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Atlas Proves Too Large to Handle

One night last week, a group of friends and I were bored so we decided to spontaneously pile into one of our cars and see an 8 p.m. showing of Cloud Atlas. Expecting an entertaining, possibly thought provoking movie of average length, we were sorely disappointed when we got out of the theatre past midnight and couldn’t figure out what the heck we just sat through.

Cloud Atlas, featuring big name actors Tom Hanks, Halle Berry, Jim Sturgess and Hugh Grant, received a good bit of hype before its release on Oct. 26. Based on the 2004 novel by David Mitchell (apparently best-selling, although I’d never heard of it before the film), it attempted to weave a complicated storyline that transcended time. I could see how it would be successful as a book, but as a movie, it was simply too much. This three hour beast featured six storylines, happening during the years 1849, 1936, 1973, 2012, 2144 and 2321. This massive undertaking by directors Lana and Andy Wachowski (The Matrix) and Tom Tykwer (Run Lola Run) is one of the most expensive independent films of all time with a budget around $102 million.

It is hard to pinpoint the problems I had with the movie. The actors performed beautifully; Tom Hanks was in his element playing six different characters. The quality was indisputable. The movie was action packed, with just enough romance and comic relief. So what was it that made it so off?

I could see its German roots, but it failed at incorporating the German quirk of movies like Run Lola Run with such a massive plot undertaking and mainstream pack of actors. It lost something in translation. Also, the plot transitions were confusing. The scenery of the 1849 setting looked oddly like the setting in 2321 (perhaps a coy dialogue on the cycles of time and space) but it also made the plot jumps disconcerting. Also, the existence of two future eras proved confusing. Tom Hanks’ dialogue during the 2321 storyline was painfully guttural, a made-up language like the spells in Harry Potter (except in this instance, the book was not popular enough to gain a following that would be dedicated enough to disregard it.) Keeping it all straight was exhausting, and simply I don’t like working that hard during movies.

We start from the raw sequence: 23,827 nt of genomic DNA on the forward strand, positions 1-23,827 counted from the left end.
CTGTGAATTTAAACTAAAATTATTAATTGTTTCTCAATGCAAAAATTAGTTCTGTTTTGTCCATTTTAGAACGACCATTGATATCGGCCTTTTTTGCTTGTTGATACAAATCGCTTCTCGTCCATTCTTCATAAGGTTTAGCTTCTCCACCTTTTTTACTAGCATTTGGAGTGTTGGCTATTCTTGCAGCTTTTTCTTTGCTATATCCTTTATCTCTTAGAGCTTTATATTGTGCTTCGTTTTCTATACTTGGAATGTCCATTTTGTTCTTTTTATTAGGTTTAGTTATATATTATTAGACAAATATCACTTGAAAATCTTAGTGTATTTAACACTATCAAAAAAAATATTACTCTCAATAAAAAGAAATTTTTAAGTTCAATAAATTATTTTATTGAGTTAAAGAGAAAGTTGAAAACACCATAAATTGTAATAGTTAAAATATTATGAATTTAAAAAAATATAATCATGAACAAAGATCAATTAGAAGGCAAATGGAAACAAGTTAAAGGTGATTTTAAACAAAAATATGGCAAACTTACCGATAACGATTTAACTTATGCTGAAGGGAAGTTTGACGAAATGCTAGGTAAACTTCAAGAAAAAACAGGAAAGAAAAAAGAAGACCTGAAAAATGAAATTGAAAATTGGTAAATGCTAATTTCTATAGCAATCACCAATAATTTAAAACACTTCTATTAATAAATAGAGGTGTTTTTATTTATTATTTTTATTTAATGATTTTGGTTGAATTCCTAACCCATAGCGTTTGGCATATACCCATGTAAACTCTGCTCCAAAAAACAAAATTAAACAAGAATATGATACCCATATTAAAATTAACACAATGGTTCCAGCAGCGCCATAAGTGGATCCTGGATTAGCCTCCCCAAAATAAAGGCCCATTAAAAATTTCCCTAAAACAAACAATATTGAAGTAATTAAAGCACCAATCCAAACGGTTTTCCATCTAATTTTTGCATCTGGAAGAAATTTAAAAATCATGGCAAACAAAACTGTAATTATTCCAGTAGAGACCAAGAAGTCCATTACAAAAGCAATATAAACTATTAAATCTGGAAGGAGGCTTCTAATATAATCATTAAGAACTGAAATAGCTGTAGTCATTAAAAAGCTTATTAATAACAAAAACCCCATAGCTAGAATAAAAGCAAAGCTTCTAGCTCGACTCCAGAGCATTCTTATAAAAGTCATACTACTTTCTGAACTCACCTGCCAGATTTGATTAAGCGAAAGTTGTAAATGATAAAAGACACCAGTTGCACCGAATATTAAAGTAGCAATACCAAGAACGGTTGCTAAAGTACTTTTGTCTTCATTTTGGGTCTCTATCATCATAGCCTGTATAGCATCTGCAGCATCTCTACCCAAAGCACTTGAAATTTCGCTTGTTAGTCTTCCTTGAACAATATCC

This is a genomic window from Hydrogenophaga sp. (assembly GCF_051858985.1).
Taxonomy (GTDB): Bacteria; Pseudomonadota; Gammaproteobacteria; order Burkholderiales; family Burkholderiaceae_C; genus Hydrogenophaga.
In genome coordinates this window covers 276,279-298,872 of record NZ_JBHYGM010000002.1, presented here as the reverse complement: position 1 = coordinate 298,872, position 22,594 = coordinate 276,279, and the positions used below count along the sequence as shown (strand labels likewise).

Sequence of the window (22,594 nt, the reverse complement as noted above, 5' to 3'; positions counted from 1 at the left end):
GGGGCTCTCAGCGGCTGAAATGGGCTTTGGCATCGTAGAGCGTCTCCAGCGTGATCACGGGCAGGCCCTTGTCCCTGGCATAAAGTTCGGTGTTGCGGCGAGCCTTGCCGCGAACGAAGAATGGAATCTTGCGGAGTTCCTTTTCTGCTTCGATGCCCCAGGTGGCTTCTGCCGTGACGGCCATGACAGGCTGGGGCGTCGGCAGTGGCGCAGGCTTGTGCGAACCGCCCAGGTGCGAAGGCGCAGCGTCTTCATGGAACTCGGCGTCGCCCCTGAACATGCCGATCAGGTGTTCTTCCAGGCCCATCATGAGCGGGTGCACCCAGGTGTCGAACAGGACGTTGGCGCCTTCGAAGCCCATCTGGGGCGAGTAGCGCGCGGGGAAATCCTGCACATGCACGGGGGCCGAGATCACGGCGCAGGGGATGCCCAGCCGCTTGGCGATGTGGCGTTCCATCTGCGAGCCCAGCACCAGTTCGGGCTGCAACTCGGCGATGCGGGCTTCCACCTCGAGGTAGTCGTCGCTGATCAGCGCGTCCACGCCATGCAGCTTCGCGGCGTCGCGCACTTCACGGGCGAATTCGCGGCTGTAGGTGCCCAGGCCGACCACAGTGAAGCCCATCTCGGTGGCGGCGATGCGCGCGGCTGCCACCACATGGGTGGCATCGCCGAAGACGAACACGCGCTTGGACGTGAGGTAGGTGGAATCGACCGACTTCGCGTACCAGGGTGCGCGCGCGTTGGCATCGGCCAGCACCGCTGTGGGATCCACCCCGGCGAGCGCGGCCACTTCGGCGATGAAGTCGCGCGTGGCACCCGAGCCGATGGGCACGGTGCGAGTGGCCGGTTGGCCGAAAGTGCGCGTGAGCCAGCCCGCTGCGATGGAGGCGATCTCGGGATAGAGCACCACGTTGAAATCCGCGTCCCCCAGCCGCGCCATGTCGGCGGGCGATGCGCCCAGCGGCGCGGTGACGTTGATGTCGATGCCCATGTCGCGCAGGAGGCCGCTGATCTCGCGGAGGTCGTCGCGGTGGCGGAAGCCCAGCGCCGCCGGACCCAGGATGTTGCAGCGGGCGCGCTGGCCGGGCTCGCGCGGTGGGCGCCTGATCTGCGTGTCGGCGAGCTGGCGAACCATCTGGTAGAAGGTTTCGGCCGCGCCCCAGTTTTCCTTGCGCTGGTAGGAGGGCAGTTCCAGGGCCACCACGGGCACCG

The abundance of face prosthetics was also problematic for me. They were high quality, of course, but they didn’t structurally make sense with the other facial features of the actors. Biologically, certain nose bridges, jawline and cheekbone combinations simply don’t exist in real life. And as a viewer, I could tell they were forced. Also, Jim Sturgess as an Asian was just too freaky.

My final, and possibly most important, complaint was that as “revolutionary” as the movie was cracked up to be, there was nothing new, visually. Let me break it down stylistically for you:

The plot during 1849 was such an ode to Pirates of the Caribbean: ship, treasure chest, dirty captain and all. The storyline that existed in 1936 had the grungy, steampunk feel of The Curious Case of Benjamin Button. The directors pulled a page from Frost/Nixon for 1973, and the story during 2012 was scarily similar to the recent independent release Frank and Robot (one I actually recommend). Futuristic Plot number one (2144) was Matrix minus Keanu Reeves and those fabulous late ninety’s leather costumes. Futuristic plot number two (2321) was definitely the lovechild of Avatar and Hunger Games (weird, right?).

To sum it up, I do not recommend this movie. Unless you have 172 minutes where you have absolutely nothing better to do and a free movie ticket, don’t waste your time. If you’ve read the book, you’re just going to be disappointed. You’d be better off re-watching the Matrix and then an independent film of your choice in the time it takes to see this weird one in theatres. Ain’t nobody got time fo’ dat.

Mary Catherine Pflug

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